Walt Whitman

Here you will find the Long Poem Leaves Of Grass. A Carol Of Harvest For 1867 of poet Walt Whitman

Leaves Of Grass. A Carol Of Harvest For 1867

A SONG of the good green grass!
 A song no more of the city streets;
 A song of farms--a song of the soil of fields.

 A song with the smell of sun-dried hay, where the nimble pitchers
 handle the pitch-fork;
 A song tasting of new wheat, and of fresh-husk'd maize.

 For the lands, and for these passionate days, and for myself,
 Now I awhile return to thee, O soil of Autumn fields,
 Reclining on thy breast, giving myself to thee,
 Answering the pulses of thy sane and equable heart,
 Tuning a verse for thee. 10

 O Earth, that hast no voice, confide to me a voice!
 O harvest of my lands! O boundless summer growths!
 O lavish, brown, parturient earth! O infinite, teeming womb!
 A verse to seek, to see, to narrate thee.

 Ever upon this stage,
 Is acted God's calm, annual drama,
 Gorgeous processions, songs of birds,
 Sunrise, that fullest feeds and freshens most the soul,
 The heaving sea, the waves upon the shore, the musical, strong waves,
 The woods, the stalwart trees, the slender, tapering trees, 20
 The flowers, the grass, the lilliput, countless armies of the grass,
 The heat, the showers, the measureless pasturages,
 The scenery of the snows, the winds' free orchestra,
 The stretching, light-hung roof of clouds--the clear cerulean, and
 the bulging, silvery fringes,
 The high dilating stars, the placid, beckoning stars,
 The moving flocks and herds, the plains and emerald meadows,
 The shows of all the varied lands, and all the growths and products.

 Fecund America! To-day,
 Thou art all over set in births and joys!
 Thou groan'st with riches! thy wealth clothes thee as with a swathing
 garment! 30
 Thou laughest loud with ache of great possessions!
 A myriad-twining life, like interlacing vines, binds all thy vast
 As some huge ship, freighted to water's edge, thou ridest into port!
 As rain falls from the heaven, and vapors rise from earth, so have
 the precious values fallen upon thee, and risen out of thee!
 Thou envy of the globe! thou miracle!
 Thou, bathed, choked, swimming in plenty!
 Thou lucky Mistress of the tranquil barns!
 Thou Prairie Dame that sittest in the middle, and lookest out upon
 thy world, and lookest East, and lookest West!
 Dispensatress, that by a word givest a thousand miles--that giv'st a
 million farms, and missest nothing!
 Thou All-Acceptress--thou Hospitable--(thou only art hospitable, as
 God is hospitable.) 40

 When late I sang, sad was my voice;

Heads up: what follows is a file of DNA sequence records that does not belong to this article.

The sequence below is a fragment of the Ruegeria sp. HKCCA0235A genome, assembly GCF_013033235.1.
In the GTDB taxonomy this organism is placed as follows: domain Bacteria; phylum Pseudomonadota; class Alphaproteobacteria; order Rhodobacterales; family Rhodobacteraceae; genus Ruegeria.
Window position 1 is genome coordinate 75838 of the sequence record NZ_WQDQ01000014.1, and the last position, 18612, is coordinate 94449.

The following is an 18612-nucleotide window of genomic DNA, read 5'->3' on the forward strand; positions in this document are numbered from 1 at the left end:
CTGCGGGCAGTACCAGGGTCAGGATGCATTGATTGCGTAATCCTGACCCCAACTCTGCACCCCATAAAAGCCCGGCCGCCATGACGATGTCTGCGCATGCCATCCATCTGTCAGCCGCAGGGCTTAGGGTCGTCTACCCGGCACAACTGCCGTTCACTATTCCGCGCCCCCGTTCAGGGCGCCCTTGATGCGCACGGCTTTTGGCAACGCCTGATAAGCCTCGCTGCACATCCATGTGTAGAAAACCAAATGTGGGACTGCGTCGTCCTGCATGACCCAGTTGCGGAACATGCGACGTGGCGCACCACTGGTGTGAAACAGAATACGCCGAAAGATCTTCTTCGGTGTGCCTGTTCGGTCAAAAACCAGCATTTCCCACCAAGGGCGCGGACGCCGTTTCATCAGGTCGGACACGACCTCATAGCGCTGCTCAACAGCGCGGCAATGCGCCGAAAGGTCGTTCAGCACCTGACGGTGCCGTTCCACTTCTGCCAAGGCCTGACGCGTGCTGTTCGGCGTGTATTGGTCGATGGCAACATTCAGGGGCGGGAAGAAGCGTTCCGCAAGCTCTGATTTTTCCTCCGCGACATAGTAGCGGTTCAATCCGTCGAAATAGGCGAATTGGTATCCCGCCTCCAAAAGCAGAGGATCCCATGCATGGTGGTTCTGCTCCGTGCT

Sad were the shows around me, with deafening noises of hatred, and
 smoke of conflict;
 In the midst of the armies, the Heroes, I stood,
 Or pass'd with slow step through the wounded and dying.

 But now I sing not War,
 Nor the measur'd march of soldiers, nor the tents of camps,
 Nor the regiments hastily coming up, deploying in line of battle.

 No more the dead and wounded;
 No more the sad, unnatural shows of War.

 Ask'd room those flush'd immortal ranks? the first forth-stepping
 armies? 50
 Ask room, alas, the ghastly ranks--the armies dread that follow'd.

 (Pass--pass, ye proud brigades!
 So handsome, dress'd in blue--with your tramping, sinewy legs;
 With your shoulders young and strong--with your knapsacks and your
 --How elate I stood and watch'd you, where, starting off, you

 Pass;--then rattle, drums, again!
 Scream, you steamers on the river, out of whistles loud and shrill,
 your salutes!
 For an army heaves in sight--O another gathering army!
 Swarming, trailing on the rear--O you dread, accruing army!
 O you regiments so piteous, with your mortal diarrhoea! with your
 fever! 60
 O my land's maimed darlings! with the plenteous bloody bandage and
 the crutch!
 Lo! your pallid army follow'd!)

 But on these days of brightness,
 On the far-stretching beauteous landscape, the roads and lanes, the
 high-piled farm-wagons, and the fruits and barns,
 Shall the dead intrude?

 Ah, the dead to me mar not--they fit well in Nature;
 They fit very well in the landscape, under the trees and grass,
 And along the edge of the sky, in the horizon's far margin.

 Nor do I forget you, departed;
 Nor in winter or summer, my lost ones; 70
 But most, in the open air, as now, when my soul is rapt and at
 peace--like pleasing phantoms,
 Your dear memories, rising, glide silently by me.

 I saw the day, the return of the Heroes;
 (Yet the Heroes never surpass'd, shall never return;
 Them, that day, I saw not.)

 I saw the interminable Corps--I saw the processions of armies,
 I saw them approaching, defiling by, with divisions,
 Streaming northward, their work done, camping awhile in clusters of
 mighty camps.

 No holiday soldiers!-